OSHA inspectors make unannounced visits to ensure workplaces are safe and healthy. If your business has a documented uncontrolled hazard and, as a result, receives an OSHA citation, the resulting penalties, legal issues, and lowered employee morale and publicity can have serious financial and business impacts. Managers, supervisors, and employees need to know what to expect during an OSHA inspection and how to respond appropriately.
OSHA conducts site inspections in cases of imminent danger or industrial accidents. A fatal injury to one or more employees; a serious injury or illness; a serious exposure; or the inpatient hospitalization, regardless of duration, of three (3) or more employees (a catastrophe) will trigger an accident investigation and must be reported to OSHA within 8 hours. Inspectors also focus on high-hazard work sites and industries with loss rates at or above Bureau of Labor Statistics averages.
Inspectors will also visit worksites as a response to employee complaints posing an imminent danger. At times, employee complaints may be considered low risk. These are handled with a letter reporting general information and a request to follow-up and report back within a certain time period. Conduct investigations into these complaints, gather documentation, and submit it in writing on time to the OSHA office. Note that the name of the complaining employee will be kept confidential. It is against the law to retaliate against employees for reporting safety hazards and concerns.
OSHA inspectors will present their identification and request permission from a management representative (foreman) to conduct a site inspection. They will conduct an opening conference to explain the reason for the visit. Inspection walkthroughs may include your entire jobsite, or a targeted work area. Inspectors have the right to walk around the building/site (accompanied), interview employees in private, and document hazards with photos and measurements.
When you work with an inspector, be courteous and friendly. Limit the inspection focus to only the documents and work areas listed in the opening conference. Accompany the inspector at all times, though private employee interviews can be arranged in controlled access conference rooms. Provide neutral, fact-based answers to the inspector’s questions; don’t offer opinions or guess at answers. It is okay to offer follow-up at a later date. Don’t argue with an inspector. Also, don’t agree with comments as they may be incorrect. Don’t make jokes about health and safety, worksite, or personnel matters. Keep notes, photos, and records during the visit. If the inspector takes measurements or readings, conduct the same measurements and readings simultaneously.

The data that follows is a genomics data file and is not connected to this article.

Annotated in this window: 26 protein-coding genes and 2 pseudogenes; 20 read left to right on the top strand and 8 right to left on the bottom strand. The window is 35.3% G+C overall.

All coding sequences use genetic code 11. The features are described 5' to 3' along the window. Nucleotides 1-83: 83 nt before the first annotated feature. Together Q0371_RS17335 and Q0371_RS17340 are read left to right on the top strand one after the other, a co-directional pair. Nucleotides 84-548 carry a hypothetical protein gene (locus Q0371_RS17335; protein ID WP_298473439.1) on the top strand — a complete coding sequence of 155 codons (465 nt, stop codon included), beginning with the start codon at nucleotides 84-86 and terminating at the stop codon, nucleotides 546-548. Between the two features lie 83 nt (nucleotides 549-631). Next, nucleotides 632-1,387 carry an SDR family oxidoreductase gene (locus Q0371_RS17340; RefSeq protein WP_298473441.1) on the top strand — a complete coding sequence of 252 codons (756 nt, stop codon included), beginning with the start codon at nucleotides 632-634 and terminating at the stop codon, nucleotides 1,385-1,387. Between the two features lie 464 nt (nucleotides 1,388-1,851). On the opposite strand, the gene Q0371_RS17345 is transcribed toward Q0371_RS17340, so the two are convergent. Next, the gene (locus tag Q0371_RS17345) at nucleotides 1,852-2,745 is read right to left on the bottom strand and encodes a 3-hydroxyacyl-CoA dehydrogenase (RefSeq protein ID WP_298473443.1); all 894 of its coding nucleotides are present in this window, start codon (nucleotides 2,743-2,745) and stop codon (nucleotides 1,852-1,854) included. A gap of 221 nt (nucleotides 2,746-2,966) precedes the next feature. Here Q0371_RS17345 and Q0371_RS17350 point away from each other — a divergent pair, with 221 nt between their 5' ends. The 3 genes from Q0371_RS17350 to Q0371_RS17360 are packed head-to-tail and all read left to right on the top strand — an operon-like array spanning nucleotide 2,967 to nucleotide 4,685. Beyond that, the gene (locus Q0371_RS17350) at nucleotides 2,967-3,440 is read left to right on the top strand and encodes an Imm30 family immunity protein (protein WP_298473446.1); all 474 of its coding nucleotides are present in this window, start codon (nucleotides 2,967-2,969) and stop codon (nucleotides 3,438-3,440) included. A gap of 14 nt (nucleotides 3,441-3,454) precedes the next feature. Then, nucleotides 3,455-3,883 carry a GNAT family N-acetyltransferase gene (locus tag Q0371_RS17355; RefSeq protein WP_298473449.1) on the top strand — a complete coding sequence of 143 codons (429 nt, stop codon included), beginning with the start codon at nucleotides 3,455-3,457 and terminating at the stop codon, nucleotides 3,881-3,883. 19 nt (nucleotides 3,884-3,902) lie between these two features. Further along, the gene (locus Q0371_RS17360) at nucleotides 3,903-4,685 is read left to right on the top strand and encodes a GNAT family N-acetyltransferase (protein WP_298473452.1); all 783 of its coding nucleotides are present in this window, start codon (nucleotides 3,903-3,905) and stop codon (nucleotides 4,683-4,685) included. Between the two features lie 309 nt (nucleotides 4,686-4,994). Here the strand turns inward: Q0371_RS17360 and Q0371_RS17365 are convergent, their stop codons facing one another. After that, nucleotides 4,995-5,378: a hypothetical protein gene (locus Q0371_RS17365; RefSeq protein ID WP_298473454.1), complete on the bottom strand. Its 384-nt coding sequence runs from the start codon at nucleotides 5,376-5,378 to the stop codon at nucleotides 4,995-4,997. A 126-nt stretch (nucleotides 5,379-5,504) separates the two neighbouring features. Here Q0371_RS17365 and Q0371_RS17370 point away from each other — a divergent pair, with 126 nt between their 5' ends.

After the walkthrough, the inspector should conduct a closing conference to provide inspection results, next steps, and timelines. Inspectors may request protocols, work procedures, or other documents. Deadlines for submittal range between 24 hours and 14 days. The Injury and Illness Prevention Program (IIPP) may be required immediately, since it is required to be readily accessible to employees. Conduct follow-up investigations, corrective actions, and gather requested documents and provide them to the inspector by the stated deadline. Missed deadlines can result in further site inspections or citations.
OSHA inspections are unannounced. Start planning now so you can present a competent, organized, and compliant response to an OSHA inspection. Designate and train staff to respond to OSHA inspectors. Maintain your safety programs and employee training procedures at appropriate levels. Keep safety records organized and on site and ensure key staff know how to access them.